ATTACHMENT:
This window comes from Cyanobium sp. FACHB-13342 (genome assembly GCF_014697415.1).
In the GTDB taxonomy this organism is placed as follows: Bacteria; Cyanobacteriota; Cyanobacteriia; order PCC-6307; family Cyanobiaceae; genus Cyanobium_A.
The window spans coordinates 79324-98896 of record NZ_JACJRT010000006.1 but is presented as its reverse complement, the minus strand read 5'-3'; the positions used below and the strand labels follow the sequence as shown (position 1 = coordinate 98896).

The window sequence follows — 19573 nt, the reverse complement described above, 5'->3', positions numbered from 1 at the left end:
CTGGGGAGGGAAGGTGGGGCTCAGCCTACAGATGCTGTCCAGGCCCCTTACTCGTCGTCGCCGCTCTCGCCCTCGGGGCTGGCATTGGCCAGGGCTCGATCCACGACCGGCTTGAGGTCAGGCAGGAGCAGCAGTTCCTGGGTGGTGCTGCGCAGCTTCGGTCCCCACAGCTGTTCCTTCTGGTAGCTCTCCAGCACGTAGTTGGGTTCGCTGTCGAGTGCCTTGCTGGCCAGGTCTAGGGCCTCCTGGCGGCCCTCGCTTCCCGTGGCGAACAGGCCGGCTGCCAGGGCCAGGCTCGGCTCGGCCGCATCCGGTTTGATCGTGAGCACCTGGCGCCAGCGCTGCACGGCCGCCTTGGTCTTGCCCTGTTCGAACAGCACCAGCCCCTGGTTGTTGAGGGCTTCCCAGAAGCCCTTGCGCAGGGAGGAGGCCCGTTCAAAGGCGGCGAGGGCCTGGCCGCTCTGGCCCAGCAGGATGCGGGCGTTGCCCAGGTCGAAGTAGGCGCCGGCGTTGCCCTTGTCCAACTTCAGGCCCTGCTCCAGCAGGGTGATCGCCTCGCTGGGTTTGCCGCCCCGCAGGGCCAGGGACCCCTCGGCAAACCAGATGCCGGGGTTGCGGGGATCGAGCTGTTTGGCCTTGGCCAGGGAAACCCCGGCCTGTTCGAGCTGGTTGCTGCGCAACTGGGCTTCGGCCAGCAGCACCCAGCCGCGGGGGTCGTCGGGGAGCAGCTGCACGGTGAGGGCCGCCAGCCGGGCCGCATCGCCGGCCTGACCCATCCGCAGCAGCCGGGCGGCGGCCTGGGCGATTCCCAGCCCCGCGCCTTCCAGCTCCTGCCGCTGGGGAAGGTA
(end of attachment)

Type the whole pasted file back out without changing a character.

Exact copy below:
This window comes from Cyanobium sp. FACHB-13342 (genome assembly GCF_014697415.1).
In the GTDB taxonomy this organism is placed as follows: Bacteria; Cyanobacteriota; Cyanobacteriia; order PCC-6307; family Cyanobiaceae; genus Cyanobium_A.
The window spans coordinates 79324-98896 of record NZ_JACJRT010000006.1 but is presented as its reverse complement, the minus strand read 5'-3'; the positions used below and the strand labels follow the sequence as shown (position 1 = coordinate 98896).

The window sequence follows — 19573 nt, the reverse complement described above, 5'->3', positions numbered from 1 at the left end:
CTGGGGAGGGAAGGTGGGGCTCAGCCTACAGATGCTGTCCAGGCCCCTTACTCGTCGTCGCCGCTCTCGCCCTCGGGGCTGGCATTGGCCAGGGCTCGATCCACGACCGGCTTGAGGTCAGGCAGGAGCAGCAGTTCCTGGGTGGTGCTGCGCAGCTTCGGTCCCCACAGCTGTTCCTTCTGGTAGCTCTCCAGCACGTAGTTGGGTTCGCTGTCGAGTGCCTTGCTGGCCAGGTCTAGGGCCTCCTGGCGGCCCTCGCTTCCCGTGGCGAACAGGCCGGCTGCCAGGGCCAGGCTCGGCTCGGCCGCATCCGGTTTGATCGTGAGCACCTGGCGCCAGCGCTGCACGGCCGCCTTGGTCTTGCCCTGTTCGAACAGCACCAGCCCCTGGTTGTTGAGGGCTTCCCAGAAGCCCTTGCGCAGGGAGGAGGCCCGTTCAAAGGCGGCGAGGGCCTGGCCGCTCTGGCCCAGCAGGATGCGGGCGTTGCCCAGGTCGAAGTAGGCGCCGGCGTTGCCCTTGTCCAACTTCAGGCCCTGCTCCAGCAGGGTGATCGCCTCGCTGGGTTTGCCGCCCCGCAGGGCCAGGGACCCCTCGGCAAACCAGATGCCGGGGTTGCGGGGATCGAGCTGTTTGGCCTTGGCCAGGGAAACCCCGGCCTGTTCGAGCTGGTTGCTGCGCAACTGGGCTTCGGCCAGCAGCACCCAGCCGCGGGGGTCGTCGGGGAGCAGCTGCACGGTGAGGGCCGCCAGCCGGGCCGCATCGCCGGCCTGACCCATCCGCAGCAGCCGGGCGGCGGCCTGGGCGATTCCCAGCCCCGCGCCTTCCAGCTCCTGCCGCTGGGGAAGGTA